As far as the Jones Act container trade goes, I think this is being held back by overly antiquated, inefficient and expensive longshoremen that make short sea shipping non-competitive with trucking.

Just a few fact checks first:

“Following the OPEC and Russian oil price war that killed most US fracking, The US became a net oil importer again”

We are still fracking - and we are still a net exporter

“When the US becomes a net oil importer, it makes sense to ban crude exports again”

Unless we build a few more refineries ( not going to happen) - the only way the US is ever a net importer again is purely market driven, if some other supply of crude oil makes US domestic fracking un-economic.

It was a heyday for US tonnage for a short while - because there was no were near enough tonnage to transport domestic crude, in fact much/most of US domestic production was transported to refineries by trains.

Some more - the vast vast vast majority of US produced crude oil, is refined in US refineries. For the past 3-4 years we have been exporting about 2.5 - 3.0 Mbbls/day.

All crude oil is not the same, and refineries are designed and run more efficiently on a blend of some crudes. In addition, there are some US refineries owned by other countries ( Saudi, Mexico ) with their own crude supplies, and they tend to run their own crude. This is why we import some crude oil, but we are still exporting more than we import.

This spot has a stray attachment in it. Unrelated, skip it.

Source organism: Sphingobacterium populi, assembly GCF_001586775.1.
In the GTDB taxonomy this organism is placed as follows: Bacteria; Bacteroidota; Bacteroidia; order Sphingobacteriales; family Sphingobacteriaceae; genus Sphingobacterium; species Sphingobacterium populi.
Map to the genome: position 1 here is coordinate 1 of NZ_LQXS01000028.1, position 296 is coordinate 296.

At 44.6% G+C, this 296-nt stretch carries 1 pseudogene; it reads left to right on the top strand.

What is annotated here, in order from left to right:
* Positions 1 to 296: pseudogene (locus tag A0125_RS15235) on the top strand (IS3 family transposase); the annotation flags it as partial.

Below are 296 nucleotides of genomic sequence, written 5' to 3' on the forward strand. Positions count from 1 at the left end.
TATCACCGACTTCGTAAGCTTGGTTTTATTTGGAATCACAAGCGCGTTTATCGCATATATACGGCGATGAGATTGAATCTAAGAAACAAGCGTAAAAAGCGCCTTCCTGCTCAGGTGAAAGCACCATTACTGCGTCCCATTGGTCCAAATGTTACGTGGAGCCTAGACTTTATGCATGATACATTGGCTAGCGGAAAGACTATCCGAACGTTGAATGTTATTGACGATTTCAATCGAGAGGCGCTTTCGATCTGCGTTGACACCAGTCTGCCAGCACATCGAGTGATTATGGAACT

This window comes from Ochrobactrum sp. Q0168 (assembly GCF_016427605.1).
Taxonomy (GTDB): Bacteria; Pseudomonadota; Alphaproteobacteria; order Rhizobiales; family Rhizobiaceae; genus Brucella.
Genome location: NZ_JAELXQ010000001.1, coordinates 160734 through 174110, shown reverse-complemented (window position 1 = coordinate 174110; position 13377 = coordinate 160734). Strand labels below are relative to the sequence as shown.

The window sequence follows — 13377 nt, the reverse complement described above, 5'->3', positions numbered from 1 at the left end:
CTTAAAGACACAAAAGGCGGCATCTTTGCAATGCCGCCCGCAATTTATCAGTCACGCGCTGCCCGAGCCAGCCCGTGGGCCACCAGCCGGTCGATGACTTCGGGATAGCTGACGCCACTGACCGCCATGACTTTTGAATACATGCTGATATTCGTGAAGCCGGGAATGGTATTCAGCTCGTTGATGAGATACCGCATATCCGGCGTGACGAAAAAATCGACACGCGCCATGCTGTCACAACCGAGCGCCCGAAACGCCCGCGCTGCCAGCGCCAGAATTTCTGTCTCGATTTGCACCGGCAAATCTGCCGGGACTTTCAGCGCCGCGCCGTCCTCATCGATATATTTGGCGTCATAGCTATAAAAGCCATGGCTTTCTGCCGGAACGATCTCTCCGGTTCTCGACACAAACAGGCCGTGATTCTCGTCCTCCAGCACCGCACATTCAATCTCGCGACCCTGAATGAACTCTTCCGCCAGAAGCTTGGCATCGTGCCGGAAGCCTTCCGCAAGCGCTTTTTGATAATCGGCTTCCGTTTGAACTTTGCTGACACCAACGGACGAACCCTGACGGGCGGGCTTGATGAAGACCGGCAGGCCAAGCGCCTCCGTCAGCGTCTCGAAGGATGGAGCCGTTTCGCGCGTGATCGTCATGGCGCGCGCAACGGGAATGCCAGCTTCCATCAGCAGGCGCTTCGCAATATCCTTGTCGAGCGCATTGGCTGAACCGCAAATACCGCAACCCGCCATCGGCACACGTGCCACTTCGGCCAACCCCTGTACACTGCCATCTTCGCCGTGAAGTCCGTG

In general we import for different qualities - not because we need the quantity.

The 2.5 - 3.0 Mbbls a day we are exporting is, almost without question, the single best economic story in the US Economy in decades. It returns US dollars from over seas to the US, it dramatically reduces our balance of trade, has provided literally hundreds of thousands of jobs and related support industries.

The important thing is the Jones Act is, and has always been, a shipyard subsidy. The incremental cost of US crews vs foreign crews pales in comparison to the addition capital costs of building in the US. And it is empirically true that the Jones Act has failed in protecting and growing US commercial shipyards.


It is not only US import of Russian crude oil and petroleum products that is affect by the ban on Russian owned ships:

Maybe they will have to go to a Russian port??

Jones Act laws affect transporting oil or product between US ports. Imports can come in under any flag.

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This does not exist. Lightening vessels, yes. Shuttle tankers, no.

We don’t have any lightering vessels either of significant size.

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Even with the IKEA build kit from Korea and a bunch of pieces shipped over, each ship Aker built was like $130 million. And that’s for a Handy size.